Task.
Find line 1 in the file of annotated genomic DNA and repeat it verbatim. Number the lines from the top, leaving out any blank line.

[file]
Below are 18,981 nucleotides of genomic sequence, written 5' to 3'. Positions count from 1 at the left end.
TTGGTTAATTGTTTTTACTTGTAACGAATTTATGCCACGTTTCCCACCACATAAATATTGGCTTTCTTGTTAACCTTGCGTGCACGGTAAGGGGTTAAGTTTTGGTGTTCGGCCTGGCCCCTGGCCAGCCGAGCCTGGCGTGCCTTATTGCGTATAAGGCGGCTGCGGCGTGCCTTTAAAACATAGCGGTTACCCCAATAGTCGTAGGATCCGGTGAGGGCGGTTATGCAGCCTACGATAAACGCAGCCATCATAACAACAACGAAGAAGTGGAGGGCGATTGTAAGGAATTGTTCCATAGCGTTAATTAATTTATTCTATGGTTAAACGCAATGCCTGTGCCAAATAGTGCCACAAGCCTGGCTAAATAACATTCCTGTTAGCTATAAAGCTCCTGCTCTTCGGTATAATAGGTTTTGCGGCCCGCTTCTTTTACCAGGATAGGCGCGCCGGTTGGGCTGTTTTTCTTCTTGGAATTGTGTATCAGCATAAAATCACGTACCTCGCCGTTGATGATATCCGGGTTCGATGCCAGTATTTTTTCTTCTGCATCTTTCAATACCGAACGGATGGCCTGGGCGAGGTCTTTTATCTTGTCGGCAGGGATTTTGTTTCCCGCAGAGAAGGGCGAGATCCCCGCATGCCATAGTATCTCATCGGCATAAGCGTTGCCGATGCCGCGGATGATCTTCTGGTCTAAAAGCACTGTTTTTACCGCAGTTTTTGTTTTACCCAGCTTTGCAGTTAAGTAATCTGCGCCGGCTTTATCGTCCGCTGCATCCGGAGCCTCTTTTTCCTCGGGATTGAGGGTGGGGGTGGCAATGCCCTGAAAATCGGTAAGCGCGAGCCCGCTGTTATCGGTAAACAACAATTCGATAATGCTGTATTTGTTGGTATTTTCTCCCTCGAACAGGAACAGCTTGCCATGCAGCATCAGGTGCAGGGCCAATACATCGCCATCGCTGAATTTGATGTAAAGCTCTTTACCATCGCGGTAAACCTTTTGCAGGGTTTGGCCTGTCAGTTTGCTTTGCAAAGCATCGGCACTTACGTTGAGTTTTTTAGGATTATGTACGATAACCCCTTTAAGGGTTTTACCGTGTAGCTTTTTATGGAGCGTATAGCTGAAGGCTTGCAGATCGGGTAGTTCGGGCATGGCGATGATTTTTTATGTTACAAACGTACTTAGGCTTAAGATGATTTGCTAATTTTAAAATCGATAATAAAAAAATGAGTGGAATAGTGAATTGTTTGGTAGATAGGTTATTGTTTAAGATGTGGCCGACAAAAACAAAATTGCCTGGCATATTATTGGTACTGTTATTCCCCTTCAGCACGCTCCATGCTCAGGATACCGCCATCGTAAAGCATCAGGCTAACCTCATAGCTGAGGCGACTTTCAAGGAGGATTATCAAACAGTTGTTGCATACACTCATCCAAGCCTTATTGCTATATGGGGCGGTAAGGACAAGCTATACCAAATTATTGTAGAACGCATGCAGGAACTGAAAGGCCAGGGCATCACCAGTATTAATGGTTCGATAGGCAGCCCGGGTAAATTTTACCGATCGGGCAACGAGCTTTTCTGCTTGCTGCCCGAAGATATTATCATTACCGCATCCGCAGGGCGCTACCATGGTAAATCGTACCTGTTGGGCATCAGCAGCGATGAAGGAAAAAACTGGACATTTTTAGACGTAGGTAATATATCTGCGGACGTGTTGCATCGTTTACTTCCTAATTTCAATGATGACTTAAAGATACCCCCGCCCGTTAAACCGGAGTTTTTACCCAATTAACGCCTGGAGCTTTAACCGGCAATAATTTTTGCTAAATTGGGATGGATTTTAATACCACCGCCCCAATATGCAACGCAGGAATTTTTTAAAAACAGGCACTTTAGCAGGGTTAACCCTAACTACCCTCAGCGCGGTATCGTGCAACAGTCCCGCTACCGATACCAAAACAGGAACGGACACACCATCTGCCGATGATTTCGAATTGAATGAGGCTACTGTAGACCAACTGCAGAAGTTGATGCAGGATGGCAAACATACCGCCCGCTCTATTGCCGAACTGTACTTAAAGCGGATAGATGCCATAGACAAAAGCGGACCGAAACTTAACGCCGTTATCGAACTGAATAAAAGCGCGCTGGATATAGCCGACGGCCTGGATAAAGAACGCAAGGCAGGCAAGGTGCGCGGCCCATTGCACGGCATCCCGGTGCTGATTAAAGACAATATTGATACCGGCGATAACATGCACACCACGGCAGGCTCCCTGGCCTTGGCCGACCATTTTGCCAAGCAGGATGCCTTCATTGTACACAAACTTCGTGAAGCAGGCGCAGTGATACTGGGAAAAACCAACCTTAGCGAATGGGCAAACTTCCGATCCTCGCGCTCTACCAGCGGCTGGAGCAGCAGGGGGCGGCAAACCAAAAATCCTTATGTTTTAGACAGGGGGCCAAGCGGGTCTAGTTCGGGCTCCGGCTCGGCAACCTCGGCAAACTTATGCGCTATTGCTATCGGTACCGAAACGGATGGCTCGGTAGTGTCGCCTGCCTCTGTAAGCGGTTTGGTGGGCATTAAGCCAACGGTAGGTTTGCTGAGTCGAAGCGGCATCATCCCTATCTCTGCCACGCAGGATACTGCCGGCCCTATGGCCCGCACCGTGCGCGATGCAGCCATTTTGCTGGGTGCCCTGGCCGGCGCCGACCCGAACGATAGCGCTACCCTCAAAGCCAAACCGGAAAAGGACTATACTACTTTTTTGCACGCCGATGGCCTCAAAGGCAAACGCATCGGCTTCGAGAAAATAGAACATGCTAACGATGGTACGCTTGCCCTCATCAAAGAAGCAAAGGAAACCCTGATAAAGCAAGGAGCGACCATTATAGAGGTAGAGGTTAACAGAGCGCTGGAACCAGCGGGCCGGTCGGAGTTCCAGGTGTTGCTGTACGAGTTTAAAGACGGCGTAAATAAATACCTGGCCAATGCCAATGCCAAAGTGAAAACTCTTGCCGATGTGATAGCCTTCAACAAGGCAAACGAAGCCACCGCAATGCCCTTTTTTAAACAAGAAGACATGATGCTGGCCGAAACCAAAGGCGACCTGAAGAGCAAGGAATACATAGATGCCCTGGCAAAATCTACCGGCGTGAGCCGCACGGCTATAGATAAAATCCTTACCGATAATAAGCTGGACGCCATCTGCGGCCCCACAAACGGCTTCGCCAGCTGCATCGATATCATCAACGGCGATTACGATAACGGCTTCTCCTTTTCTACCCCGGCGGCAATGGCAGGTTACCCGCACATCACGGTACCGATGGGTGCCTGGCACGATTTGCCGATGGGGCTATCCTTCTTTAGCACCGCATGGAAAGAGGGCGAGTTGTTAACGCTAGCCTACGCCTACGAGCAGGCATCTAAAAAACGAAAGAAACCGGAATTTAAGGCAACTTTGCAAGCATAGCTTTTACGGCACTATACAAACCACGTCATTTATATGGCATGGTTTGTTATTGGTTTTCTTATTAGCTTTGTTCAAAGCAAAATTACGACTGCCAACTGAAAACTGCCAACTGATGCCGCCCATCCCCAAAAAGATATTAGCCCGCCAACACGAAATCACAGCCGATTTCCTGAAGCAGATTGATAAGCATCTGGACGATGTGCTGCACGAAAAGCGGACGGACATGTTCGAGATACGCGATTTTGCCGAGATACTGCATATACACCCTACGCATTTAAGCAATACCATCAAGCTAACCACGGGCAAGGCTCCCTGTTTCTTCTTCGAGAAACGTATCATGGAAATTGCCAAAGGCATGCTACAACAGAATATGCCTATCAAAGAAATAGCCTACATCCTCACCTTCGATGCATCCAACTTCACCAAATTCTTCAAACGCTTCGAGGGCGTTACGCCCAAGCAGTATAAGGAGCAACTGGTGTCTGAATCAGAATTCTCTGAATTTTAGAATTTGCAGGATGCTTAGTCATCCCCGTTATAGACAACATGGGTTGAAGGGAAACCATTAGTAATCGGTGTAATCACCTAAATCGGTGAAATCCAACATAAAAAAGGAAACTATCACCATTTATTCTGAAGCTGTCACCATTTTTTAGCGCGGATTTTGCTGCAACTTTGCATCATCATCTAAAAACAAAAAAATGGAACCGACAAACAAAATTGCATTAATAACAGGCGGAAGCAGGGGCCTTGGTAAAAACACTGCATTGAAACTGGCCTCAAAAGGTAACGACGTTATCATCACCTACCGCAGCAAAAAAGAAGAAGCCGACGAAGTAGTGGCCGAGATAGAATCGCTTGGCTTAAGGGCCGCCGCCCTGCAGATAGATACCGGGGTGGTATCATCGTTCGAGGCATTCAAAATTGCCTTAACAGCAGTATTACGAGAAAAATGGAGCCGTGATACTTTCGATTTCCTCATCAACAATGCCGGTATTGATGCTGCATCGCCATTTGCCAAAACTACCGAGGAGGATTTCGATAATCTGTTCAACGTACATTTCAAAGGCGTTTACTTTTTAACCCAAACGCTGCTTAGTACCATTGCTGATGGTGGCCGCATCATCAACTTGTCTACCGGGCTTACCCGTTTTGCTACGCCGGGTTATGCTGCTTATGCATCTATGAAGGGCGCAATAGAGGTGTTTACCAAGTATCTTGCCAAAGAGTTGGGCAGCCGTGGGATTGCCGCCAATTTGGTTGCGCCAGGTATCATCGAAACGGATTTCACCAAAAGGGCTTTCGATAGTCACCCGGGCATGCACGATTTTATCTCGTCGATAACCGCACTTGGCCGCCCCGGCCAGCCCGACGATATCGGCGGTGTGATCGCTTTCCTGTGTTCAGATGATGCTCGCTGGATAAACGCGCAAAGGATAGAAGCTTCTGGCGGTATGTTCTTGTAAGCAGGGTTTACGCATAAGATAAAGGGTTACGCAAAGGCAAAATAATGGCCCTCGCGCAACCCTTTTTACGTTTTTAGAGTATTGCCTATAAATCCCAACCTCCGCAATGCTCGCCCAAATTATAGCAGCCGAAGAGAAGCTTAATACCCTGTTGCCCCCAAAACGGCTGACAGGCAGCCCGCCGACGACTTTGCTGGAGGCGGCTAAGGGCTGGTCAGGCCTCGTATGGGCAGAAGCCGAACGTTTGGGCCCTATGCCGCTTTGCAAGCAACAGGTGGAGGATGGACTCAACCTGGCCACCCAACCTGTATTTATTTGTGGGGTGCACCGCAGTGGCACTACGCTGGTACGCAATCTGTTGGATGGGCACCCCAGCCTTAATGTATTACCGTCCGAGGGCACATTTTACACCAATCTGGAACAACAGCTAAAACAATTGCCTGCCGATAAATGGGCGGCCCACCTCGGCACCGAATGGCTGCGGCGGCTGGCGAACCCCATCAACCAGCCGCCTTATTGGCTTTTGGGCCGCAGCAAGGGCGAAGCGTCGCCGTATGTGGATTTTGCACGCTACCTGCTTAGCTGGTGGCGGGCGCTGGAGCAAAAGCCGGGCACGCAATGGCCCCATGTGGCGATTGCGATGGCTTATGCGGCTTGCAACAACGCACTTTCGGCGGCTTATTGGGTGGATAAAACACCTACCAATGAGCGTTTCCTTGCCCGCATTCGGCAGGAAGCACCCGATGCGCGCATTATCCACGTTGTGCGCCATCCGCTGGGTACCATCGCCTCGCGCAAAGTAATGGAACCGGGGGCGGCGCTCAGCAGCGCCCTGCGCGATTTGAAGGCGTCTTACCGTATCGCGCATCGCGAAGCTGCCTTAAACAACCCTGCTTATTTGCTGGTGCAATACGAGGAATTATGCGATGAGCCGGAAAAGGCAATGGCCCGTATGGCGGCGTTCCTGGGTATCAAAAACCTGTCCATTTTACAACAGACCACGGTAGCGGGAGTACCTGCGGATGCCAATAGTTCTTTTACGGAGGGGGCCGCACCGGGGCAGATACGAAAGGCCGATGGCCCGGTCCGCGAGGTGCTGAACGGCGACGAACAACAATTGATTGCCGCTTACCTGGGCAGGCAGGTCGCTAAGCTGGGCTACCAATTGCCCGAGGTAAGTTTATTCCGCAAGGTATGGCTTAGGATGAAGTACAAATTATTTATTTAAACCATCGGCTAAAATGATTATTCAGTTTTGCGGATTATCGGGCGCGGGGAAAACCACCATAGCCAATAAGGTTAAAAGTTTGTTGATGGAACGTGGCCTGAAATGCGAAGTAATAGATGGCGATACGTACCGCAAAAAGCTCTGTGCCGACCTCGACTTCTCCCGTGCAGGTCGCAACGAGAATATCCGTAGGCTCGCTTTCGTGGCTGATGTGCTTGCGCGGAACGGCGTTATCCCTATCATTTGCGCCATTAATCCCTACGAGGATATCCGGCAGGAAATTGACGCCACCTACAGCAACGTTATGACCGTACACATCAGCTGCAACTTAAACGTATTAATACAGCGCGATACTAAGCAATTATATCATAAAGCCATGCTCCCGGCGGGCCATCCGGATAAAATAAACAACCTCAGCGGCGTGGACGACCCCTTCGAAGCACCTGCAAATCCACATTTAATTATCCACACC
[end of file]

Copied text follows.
Below are 18,981 nucleotides of genomic sequence, written 5' to 3'. Positions count from 1 at the left end.